It was an honor to be invited to such an event. I'm so glad we were able to be there.


Rebirth of Gaming

Every year our game group falls into meeting irregularly around the holidays and during convention season. Fall and spring are definitely our strong times, where we meet weekly and rarely have people missing a session. As is tradition, we've started the new year with a new campaign and some new additions to our group. Last night Bruce and Tim joined us to make up characters. As a break from fantasy D20 (thanks in no small part to our recent obsession with KOTOR) Chris is going to GM a Knights of the Old Republic-era Star Wars game.

I made dinner as usual (lemon-marinated chicken breasts that could have used a stronger marinade, edamame salad, a romaine and assorted veggies salad, and some angel hair pasta tossed with red pepper and olive oil for those eating carbs), and Bruce gifted us with some of his home-roasted coffee (after a whiff of the beans this morning, I didn't even want to stop to grind them...delicious stuff). He threatens to bring wine next time. Tim may be dragged along to more adventurous eating than he's used to, though Rick will keep him company on the "I don't like green things" side of the table most evenings. Heh.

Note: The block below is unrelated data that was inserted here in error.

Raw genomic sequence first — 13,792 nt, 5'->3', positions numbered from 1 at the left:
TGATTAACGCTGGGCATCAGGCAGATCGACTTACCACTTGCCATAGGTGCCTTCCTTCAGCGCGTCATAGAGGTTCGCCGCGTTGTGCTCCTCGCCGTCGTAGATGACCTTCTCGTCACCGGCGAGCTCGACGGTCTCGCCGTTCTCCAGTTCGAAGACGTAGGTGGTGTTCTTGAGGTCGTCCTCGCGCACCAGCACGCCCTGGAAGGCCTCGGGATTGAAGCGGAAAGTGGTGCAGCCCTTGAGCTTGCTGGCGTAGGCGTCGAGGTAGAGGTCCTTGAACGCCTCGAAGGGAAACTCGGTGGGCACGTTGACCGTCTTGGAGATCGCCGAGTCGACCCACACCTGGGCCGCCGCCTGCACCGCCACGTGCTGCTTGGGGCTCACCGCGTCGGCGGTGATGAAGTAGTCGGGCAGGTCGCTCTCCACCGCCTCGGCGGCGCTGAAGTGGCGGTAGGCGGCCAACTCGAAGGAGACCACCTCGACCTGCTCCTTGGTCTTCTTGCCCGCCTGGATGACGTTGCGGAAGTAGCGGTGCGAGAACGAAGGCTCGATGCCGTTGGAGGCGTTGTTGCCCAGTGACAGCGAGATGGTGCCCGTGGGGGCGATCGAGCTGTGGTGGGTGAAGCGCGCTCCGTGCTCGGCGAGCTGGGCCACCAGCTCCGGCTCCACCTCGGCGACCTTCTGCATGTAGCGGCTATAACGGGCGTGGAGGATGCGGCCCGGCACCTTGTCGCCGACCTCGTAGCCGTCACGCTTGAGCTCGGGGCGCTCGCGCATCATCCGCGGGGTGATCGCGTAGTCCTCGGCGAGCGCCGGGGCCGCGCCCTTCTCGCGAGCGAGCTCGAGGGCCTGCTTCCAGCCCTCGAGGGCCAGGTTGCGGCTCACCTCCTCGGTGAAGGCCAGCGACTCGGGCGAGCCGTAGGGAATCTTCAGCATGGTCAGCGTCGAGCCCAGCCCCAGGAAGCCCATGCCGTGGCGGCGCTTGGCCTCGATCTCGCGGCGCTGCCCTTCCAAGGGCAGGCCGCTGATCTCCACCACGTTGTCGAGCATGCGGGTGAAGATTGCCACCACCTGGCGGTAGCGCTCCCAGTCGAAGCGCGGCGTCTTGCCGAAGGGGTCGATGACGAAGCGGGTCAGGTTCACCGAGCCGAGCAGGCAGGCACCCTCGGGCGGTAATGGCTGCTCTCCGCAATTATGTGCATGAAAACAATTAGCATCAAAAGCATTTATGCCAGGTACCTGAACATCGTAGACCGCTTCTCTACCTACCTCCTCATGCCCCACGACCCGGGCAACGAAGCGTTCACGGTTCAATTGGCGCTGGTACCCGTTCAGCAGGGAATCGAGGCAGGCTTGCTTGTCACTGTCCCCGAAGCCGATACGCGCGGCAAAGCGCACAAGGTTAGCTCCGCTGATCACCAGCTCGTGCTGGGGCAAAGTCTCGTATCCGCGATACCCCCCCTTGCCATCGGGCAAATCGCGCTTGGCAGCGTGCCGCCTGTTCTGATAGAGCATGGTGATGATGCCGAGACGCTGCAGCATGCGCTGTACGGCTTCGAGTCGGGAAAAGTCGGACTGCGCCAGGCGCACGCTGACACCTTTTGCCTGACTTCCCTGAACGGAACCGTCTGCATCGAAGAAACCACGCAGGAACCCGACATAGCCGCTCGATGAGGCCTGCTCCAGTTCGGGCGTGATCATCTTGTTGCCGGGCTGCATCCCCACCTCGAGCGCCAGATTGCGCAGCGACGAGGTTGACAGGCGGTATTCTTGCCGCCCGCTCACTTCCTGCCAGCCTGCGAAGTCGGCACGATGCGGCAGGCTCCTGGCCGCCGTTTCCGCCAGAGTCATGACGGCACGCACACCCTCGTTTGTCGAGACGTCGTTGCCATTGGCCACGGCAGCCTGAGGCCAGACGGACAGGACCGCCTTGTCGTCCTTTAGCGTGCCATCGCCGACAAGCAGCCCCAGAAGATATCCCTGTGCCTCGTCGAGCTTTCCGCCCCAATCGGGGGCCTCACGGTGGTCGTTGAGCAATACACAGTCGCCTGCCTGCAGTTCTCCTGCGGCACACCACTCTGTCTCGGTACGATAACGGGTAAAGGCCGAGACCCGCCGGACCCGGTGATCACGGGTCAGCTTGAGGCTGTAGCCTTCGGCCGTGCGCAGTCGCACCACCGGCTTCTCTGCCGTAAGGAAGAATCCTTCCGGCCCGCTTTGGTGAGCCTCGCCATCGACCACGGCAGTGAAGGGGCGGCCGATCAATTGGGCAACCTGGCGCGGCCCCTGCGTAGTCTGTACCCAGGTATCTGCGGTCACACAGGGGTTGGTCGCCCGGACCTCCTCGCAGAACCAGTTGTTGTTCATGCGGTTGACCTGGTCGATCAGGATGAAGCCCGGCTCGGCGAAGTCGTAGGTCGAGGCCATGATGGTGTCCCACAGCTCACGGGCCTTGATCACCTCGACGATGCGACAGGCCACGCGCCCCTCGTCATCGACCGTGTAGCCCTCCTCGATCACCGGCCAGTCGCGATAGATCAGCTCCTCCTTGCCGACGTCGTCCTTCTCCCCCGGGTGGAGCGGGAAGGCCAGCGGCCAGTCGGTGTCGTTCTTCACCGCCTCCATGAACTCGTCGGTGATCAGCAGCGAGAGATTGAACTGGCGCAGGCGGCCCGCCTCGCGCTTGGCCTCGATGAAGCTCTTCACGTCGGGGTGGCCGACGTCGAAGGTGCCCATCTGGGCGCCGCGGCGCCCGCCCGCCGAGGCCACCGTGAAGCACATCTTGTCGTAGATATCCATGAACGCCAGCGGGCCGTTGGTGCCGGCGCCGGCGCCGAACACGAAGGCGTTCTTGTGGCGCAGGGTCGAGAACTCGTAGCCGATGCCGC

Anyway, so far we've got a bunch of great concepts: a Wookie Jedi, a Jedi who killed his master (perhaps by accident, or was it?) in a lightsaber training duel, a former Jedi turned crime boss, a hedonist Jedi with philosophical differences with some of the mainstream Jedi teachings, and an Echani soldier/duelist. Rick is in Japan next week, but the rest of us are going to give it a spin while he's gone. There's still room at the table for Kathryn and Evan (when life with Zoey calms down to a dull roar). I think this is the best group we've put together in a long time, and I'm really looking forward to it.


Kate is pissed off